December is time to look over your personal finances with an eye to how tax rules in the current and new year will affect your pocketbook. For example, keep an eye on health care.
Investopedia describes some tax advantages and disadvantages of the Affordable Care Act. It's a mixed bag next year, according to a post by Jean Folger. "Many people will be eligible for a new kind of tax credit, and if you are required to have health insurance and you don't have coverage, you will have to pay a penalty fee on your 2014 tax return," writes Folger. "Obamacare also brings tax increases for certain people, including a Medicare tax increase for high earners and increased taxes on net investment income (NII)."
The tax-collecting IRS has a surprisingly good home page, with fast links to forms, warnings about scams, ways to file electronically, and newsy updates and reports, such as the IRS plan to tighten oversight of some tax-exempt groups that spend money in connection with political campaigns. Also, as of now, the IRS has delayed the start of the tax-filing window by a week - to Jan. 28, because of October's government shutdown. That could change, though, as the time draws closer. The notice here says to stay tuned.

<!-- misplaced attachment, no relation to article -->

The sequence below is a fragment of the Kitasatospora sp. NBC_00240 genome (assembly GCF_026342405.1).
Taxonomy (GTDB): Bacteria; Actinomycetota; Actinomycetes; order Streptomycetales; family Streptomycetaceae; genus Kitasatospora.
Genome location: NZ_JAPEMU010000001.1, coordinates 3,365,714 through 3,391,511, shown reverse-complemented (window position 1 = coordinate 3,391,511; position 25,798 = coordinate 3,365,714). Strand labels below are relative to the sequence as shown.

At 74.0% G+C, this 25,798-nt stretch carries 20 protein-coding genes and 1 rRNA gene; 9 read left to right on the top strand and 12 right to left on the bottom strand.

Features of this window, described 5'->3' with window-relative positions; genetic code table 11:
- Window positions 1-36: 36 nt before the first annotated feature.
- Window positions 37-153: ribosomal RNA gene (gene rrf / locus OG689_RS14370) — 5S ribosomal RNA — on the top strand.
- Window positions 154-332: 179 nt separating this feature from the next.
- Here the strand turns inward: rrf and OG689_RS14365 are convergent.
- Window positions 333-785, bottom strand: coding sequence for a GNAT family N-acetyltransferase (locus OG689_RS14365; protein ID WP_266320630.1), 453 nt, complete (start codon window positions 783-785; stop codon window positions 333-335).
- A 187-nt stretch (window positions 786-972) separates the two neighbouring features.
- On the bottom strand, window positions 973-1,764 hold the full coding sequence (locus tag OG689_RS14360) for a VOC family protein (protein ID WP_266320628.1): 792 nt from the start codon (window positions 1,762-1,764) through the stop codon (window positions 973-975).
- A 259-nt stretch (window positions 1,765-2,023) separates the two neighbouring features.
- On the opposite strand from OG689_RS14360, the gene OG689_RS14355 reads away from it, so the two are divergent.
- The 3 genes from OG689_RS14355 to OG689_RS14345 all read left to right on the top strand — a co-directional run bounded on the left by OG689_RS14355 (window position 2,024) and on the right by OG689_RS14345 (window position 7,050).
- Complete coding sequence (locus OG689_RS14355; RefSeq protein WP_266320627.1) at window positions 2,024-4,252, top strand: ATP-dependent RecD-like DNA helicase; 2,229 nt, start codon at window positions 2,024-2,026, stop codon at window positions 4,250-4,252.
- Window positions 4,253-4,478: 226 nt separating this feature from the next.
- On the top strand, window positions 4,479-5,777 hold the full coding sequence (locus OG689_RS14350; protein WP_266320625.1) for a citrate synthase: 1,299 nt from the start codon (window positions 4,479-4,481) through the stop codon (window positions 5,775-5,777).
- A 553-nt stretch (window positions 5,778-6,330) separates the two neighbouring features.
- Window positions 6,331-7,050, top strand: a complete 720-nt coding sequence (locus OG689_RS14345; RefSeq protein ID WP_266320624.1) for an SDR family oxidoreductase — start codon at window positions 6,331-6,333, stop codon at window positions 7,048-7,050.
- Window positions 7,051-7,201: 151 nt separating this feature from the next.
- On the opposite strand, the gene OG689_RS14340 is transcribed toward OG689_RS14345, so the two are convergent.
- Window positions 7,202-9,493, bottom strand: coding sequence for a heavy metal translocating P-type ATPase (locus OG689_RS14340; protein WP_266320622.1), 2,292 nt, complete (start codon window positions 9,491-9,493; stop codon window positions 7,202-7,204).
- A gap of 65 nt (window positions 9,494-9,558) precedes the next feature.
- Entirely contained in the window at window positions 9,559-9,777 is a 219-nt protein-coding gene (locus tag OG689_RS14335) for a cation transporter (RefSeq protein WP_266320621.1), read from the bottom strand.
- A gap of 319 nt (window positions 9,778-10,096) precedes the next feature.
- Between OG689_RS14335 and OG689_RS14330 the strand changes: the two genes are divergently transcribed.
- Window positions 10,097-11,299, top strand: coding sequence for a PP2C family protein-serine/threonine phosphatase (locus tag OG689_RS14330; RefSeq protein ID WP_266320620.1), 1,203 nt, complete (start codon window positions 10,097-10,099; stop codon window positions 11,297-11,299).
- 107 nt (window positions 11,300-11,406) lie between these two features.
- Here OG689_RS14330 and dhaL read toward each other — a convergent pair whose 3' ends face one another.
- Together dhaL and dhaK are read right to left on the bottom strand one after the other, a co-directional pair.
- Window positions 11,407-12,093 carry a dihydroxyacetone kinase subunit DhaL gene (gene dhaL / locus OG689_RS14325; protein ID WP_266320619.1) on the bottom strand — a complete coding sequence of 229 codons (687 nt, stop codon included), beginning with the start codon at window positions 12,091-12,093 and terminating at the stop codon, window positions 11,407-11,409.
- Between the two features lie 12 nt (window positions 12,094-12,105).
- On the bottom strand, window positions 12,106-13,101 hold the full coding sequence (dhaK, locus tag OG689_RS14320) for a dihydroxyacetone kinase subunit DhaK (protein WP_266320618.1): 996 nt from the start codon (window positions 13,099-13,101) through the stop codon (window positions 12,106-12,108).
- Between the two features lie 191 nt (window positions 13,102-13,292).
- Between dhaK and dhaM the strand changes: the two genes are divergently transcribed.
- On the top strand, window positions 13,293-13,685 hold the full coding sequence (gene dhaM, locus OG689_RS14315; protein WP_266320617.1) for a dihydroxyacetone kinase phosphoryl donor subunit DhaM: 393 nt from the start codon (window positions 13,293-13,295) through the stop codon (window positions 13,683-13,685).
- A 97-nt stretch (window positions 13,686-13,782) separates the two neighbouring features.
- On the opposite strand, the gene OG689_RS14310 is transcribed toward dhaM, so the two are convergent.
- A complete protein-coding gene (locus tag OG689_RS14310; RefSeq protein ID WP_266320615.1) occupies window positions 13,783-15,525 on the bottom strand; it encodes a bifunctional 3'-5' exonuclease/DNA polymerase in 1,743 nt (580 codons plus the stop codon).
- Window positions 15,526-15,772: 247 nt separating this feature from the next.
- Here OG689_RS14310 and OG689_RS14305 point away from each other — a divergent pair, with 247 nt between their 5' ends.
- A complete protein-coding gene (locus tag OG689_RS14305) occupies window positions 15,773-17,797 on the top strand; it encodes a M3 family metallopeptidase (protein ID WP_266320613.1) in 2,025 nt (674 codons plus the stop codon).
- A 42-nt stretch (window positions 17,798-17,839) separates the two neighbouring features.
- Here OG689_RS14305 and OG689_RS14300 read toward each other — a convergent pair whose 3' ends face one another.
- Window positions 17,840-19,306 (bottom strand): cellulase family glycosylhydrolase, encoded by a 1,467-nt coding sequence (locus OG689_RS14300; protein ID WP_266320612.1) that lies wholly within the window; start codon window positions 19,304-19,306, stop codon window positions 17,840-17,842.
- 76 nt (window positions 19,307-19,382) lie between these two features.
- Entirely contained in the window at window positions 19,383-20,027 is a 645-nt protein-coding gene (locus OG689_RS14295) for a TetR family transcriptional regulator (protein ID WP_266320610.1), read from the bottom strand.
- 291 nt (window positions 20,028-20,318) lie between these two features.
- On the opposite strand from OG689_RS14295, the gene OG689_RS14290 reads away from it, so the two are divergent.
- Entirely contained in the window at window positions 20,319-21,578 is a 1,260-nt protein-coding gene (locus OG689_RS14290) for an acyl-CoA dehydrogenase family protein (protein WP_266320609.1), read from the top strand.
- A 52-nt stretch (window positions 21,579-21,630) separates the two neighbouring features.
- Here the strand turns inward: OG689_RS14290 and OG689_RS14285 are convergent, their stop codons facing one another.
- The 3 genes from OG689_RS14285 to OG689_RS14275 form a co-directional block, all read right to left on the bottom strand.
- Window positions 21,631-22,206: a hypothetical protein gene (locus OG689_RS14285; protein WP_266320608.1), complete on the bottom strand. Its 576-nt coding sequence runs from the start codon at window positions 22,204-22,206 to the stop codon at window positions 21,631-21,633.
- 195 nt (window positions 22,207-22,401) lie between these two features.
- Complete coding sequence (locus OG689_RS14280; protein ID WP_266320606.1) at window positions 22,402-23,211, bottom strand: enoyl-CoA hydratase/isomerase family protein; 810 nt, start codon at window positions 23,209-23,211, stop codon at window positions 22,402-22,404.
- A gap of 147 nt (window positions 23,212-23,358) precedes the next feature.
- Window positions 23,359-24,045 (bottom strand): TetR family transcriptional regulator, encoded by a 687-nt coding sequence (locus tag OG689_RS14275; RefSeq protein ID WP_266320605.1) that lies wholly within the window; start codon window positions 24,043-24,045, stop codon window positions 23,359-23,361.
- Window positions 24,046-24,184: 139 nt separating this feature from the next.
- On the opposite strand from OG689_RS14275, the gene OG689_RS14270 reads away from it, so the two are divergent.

A year-end "tax to-do list" by financial planner Erin Baehr is posted at credit.com. Baehr has suggestions you may not think of on your own, such as making a mad dash to insulate your home before a year-end deadline on the tax credit for improvements that make your home energy-efficient. Another thing? If you are old enough and must make withdrawals from your IRA, you may find a tax benefit in donating to charity directly from the IRA account. Other ideas that can lead to reduced 2013 taxes if you take action now: Pay college tuition bills before Jan. 1, and get money into a 401(k) retirement account.
For more tips on taxes, read over Kiplinger.com's post by Sandra Block on "71 ways to cut your tax bill." Not all are year-end tips. The post reminds teachers to take advantage of a special $250 deduction for out-of-pocket classroom expenses - a deduction that will be subject to restrictions after 2013. And, after the aggressive rise this year in the stock market, you may get a big tax break by donating to charity appreciated stocks or mutual fund shares.
While you're at it, look over the list of eight tax breaks expiring at the end of 2013, posted by Susan Johnson at usnews.com. While items on the list may get extended into next year, you never know what's going to happen with the situation as it is in Washington.